As unofficially announced last month, a coalition of entertainment industry groups and several major U.S Internet providers have teamed up to curb online piracy.
At the center of their plan is a system to notify and educate suspected copyright infringers by sending them so-called ‘copyright alerts’.
According to the participants, including the MPAA, RIAA and all major ISPs, the warning system is likely to result in a massive decrease in online piracy in the U.S. All partners stress, however, that the agreement is merely a ‘common framework’ to deal with copyright infringements and it doesn’t oblige ISPs to disconnect users’ Internet access.
So what the plan?
The new agreement will streamline the current avalanche of DMCA notices Internet providers are already forwarding to their customers. A third-party will monitor file-sharing networks and collect the IP-addresses of suspected infringers. These will then be added to a database and forwarded to the Internet provider who will send a corresponding copyright alert.
This alert will inform the Internet subscriber that his or her account was allegedly used to share copyrighted content, and how to prevent this from happening in the future. If the same IP-address is spotted again a similar alert will be sent, and only after 5 ‘strikes’ will the Internet provider take action.
The ISPs have several options on how to deal with repeat infringers. One of the suggestions is to slow down their connection speed, but ISPs may also temporarily redirect the customer to a landing page which offers instructions on how to engage in a friendly and educational chat with the abuse department.
Before any of the above sanctions go into effect Internet subscribers have the right to call for an independent review at the cost of a $35 filing fee.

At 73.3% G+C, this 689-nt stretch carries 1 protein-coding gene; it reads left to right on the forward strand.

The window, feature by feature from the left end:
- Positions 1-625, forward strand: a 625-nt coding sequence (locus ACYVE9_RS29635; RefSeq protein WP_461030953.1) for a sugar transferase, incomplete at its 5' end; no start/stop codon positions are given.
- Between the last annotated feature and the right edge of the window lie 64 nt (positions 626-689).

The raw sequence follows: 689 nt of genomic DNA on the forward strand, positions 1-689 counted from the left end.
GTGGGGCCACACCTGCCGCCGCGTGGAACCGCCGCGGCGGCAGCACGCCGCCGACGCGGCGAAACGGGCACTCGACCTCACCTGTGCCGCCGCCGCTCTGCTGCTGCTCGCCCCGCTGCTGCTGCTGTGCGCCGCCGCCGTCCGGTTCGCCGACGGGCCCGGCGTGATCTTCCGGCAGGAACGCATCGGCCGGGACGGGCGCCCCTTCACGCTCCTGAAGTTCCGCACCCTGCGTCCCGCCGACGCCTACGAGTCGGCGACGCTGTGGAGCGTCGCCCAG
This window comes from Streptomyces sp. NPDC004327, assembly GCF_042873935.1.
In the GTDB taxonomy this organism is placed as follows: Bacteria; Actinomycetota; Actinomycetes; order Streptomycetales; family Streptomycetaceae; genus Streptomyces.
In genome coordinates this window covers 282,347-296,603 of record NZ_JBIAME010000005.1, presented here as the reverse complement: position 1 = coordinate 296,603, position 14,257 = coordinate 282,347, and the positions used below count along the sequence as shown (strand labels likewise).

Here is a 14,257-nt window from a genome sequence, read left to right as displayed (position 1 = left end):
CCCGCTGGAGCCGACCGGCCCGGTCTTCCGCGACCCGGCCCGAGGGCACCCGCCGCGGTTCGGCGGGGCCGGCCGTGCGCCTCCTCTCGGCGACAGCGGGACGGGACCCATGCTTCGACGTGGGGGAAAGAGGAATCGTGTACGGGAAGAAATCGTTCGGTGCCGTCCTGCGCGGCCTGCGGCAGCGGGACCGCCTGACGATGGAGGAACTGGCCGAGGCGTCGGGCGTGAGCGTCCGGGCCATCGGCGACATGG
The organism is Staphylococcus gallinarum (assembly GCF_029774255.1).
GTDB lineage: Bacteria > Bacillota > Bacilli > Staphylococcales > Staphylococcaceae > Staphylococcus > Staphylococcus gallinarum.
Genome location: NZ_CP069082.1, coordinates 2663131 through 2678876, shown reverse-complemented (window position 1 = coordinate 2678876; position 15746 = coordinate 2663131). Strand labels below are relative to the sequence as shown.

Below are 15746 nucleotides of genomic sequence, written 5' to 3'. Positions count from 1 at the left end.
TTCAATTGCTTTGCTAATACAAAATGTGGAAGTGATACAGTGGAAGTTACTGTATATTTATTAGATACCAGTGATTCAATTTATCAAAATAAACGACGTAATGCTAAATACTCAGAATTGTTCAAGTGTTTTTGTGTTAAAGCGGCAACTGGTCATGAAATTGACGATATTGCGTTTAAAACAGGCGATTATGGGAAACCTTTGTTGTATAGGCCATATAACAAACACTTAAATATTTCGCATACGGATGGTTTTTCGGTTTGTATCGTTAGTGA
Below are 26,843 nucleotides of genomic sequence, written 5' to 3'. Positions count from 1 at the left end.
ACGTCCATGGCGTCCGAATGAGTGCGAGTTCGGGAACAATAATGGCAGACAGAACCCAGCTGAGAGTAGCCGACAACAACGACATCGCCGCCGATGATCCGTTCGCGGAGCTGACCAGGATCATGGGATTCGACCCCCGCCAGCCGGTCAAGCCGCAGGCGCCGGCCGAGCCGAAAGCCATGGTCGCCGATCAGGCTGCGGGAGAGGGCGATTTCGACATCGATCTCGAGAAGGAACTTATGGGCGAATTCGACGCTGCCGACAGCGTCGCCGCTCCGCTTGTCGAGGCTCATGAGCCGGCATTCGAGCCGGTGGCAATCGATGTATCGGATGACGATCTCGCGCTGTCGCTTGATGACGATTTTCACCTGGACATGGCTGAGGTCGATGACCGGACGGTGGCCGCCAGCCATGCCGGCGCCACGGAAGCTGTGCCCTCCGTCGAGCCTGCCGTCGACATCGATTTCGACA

But will it be effective?
Not really. First of all this agreement only covers a few of the many sources of online piracy. The millions of U.S. Internet users who download via cyberlockers are not affected by this agreement at all, as these downloads are impossible to track by third parties. The same is true for the many online streaming portals which have become very popular recently.
The agreement is mainly targeted at BitTorrent users, but these can also bypass the copyright alerts quite easily. Signing up for a VPN or proxy does the trick, and the same is probably true for more obscure private BitTorrent trackers which are less likely to be monitored.
A recent survey in France, where Internet users can actually lose their connection, revealed that the new agreement might not be worth the cost. Only 4% of the polled file-sharers said they stopped sourcing music from illegal services out of fear of detection. In the UK, a recent survey by an ISP revealed similar results.
Despite the relative ease with which copyright infringers can bypass the warning system and the lack of deterrence, all parties involved are ecstatic about the new agreement.
“This groundbreaking agreement ushers in a new day and a fresh approach to addressing the digital theft of copyrighted works,” RIAA’s Cary Sherman trumpeted in a comment.
We have our doubts.